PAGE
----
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Women talkingIt goes without saying that buying and selling a home is one of the biggest investments most of us will ever make. So, when it comes time to consider selling your house, you should ask the right questions. This ensures your listing agent is going to do a good job of selling your home. So let’s talk about 20 questions to ask a listing agent when selling a house.


Let’s take a closer look at this. Specifically, there’s 20 really smart questions to ask a listing agent. You need them to do a good job selling your home. Okay, so let’s lead in with the first question.


The first question that you want to ask a listing agent is: “What’s the best price we can get from our house, given its location and condition of the property?”


And follow up to ask why. It’s really important to note that when a listing agent comes to your property, they’re making an effort. They should come prepared with a comparative market analysis. As well, a marketing plan of action. They should know how they’re going to get your home on the market and get it sold. They should outline the home selling process steps with you. Make sure that you’re at 100% comfortable with their process. When it pertains to the specific question, you want to be leery of the agents that are going to come in and overshoot the market. Especially if it’s different from any other comparative market analysis that you’ve had done. Your own analysis too. An agent that comes in at an inflated price is trying to woo you. In fact, most homes that aren’t priced right are going to sell for less than they could have sold for. Had they simply priced the home to the market value at the time, it would be fine.



The second question is, “How long do you think it will take to sell my house?”


This is obviously an important question. You want to know what the average days on market are. Not real estate questionsonly in your area but also in your subdivision and for your specific price range and type of home. So, you want to go in from the zip code, into the neighborhood, into your specific size property. Understand what the market’s doing on a larger scale. This way, you can realistically embrace what the average days on market are.


The third question you want to ask is, “Looking at my home, what impediments do you see in selling my property? Are there any improvements that you think that can be done to help us move it and sell it more quickly? And improvements to make more money off of it?”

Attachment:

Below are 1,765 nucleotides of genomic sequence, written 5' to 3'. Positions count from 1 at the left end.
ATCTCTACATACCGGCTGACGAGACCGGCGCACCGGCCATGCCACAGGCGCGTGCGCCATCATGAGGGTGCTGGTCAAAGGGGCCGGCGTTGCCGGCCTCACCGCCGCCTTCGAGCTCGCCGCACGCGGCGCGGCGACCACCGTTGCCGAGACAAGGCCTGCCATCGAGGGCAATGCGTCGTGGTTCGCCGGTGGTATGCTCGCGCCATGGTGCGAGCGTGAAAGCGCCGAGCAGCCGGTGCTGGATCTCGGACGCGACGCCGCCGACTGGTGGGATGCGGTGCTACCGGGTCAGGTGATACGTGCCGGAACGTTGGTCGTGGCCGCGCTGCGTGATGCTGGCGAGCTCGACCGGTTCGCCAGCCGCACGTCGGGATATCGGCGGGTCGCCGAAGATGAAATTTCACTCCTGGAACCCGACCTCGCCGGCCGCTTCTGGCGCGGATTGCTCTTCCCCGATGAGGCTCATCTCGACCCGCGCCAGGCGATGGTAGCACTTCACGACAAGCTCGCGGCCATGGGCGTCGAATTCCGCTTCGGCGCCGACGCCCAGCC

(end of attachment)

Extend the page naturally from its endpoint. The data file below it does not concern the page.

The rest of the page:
You always want the agent to be completely honest with you. If you should repaint something, you should repaint something. Cosmetic issues are the easiest ones to address. If your home is cluttered, you want them to shoot straight with you. They should tell you you need to declutter the home. We need to make sure that we do everything right for your home to get it on the market. If you’re home doesn’t look livable, no one will be able to imagine themselves in it. Or worse, they’ll see it as a fixer upper and not want to give you a good price. This is important in our 20 questions to ask a listing agent!



The fourth question is something people don’t think to ask…


You really want to know whether this agent is a full-time or part time agent. Simply put, make sure that you’re working with a full-time agent. You’ll find them much more professional and much more accessible at all times. Part time agents usually have other jobs or side projects. So, they may not be able to put in the time you want them to.


The fifth question is, “How long have you been selling real estate?”


More specifically, ask about how many closings they’ve had. Working in real estate is all about closings. Unlike other careers, years of experience don’t mean as much as the number of closings they’ve dealt with. Yes, market knowledge is important and ever changing but when an agent closes a deal… Well, that means they’ve successfully completed a job. Think about it. If someone says they’re an actor, you ask what they’ve been in. If they say, “Well, I go on a lot of interviews but I haven’t gotten a job yet.” And if they’ve been doing that for five years, they’re not really an actor. You’d probably think to yourself that they need to reconsider their career!  Working with a newer agent is okay but make sure you get something out of the deal. You’re technically helping them so ask for them to take a lower commission or something. There’s lots of questions when selling a house!


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